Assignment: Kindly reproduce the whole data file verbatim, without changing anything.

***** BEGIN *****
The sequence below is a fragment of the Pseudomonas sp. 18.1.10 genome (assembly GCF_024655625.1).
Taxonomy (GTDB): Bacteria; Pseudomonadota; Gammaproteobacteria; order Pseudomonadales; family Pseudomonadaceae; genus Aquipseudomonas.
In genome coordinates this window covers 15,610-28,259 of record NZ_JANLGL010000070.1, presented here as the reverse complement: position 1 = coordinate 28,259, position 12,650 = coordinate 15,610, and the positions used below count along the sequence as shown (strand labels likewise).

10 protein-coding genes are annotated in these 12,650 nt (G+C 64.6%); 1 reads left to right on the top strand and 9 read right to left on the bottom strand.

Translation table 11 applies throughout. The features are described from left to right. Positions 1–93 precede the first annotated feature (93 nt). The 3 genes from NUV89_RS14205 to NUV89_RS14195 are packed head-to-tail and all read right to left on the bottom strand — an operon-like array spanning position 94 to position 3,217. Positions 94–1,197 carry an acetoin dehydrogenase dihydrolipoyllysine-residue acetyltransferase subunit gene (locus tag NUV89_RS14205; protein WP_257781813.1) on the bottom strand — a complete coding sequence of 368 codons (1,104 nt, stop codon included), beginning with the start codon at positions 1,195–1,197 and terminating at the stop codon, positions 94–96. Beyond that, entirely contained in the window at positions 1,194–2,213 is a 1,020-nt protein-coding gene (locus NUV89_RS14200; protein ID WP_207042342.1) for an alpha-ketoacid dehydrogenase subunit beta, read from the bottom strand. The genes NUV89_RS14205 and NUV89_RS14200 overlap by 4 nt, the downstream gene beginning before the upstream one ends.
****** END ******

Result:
The sequence below is a fragment of the Pseudomonas sp. 18.1.10 genome (assembly GCF_024655625.1).
Taxonomy (GTDB): Bacteria; Pseudomonadota; Gammaproteobacteria; order Pseudomonadales; family Pseudomonadaceae; genus Aquipseudomonas.
In genome coordinates this window covers 15,610-28,259 of record NZ_JANLGL010000070.1, presented here as the reverse complement: position 1 = coordinate 28,259, position 12,650 = coordinate 15,610, and the positions used below count along the sequence as shown (strand labels likewise).

10 protein-coding genes are annotated in these 12,650 nt (G+C 64.6%); 1 reads left to right on the top strand and 9 read right to left on the bottom strand.

Translation table 11 applies throughout. The features are described from left to right. Positions 1–93 precede the first annotated feature (93 nt). The 3 genes from NUV89_RS14205 to NUV89_RS14195 are packed head-to-tail and all read right to left on the bottom strand — an operon-like array spanning position 94 to position 3,217. Positions 94–1,197 carry an acetoin dehydrogenase dihydrolipoyllysine-residue acetyltransferase subunit gene (locus tag NUV89_RS14205; protein WP_257781813.1) on the bottom strand — a complete coding sequence of 368 codons (1,104 nt, stop codon included), beginning with the start codon at positions 1,195–1,197 and terminating at the stop codon, positions 94–96. Beyond that, entirely contained in the window at positions 1,194–2,213 is a 1,020-nt protein-coding gene (locus NUV89_RS14200; protein ID WP_207042342.1) for an alpha-ketoacid dehydrogenase subunit beta, read from the bottom strand. The genes NUV89_RS14205 and NUV89_RS14200 overlap by 4 nt, the downstream gene beginning before the upstream one ends.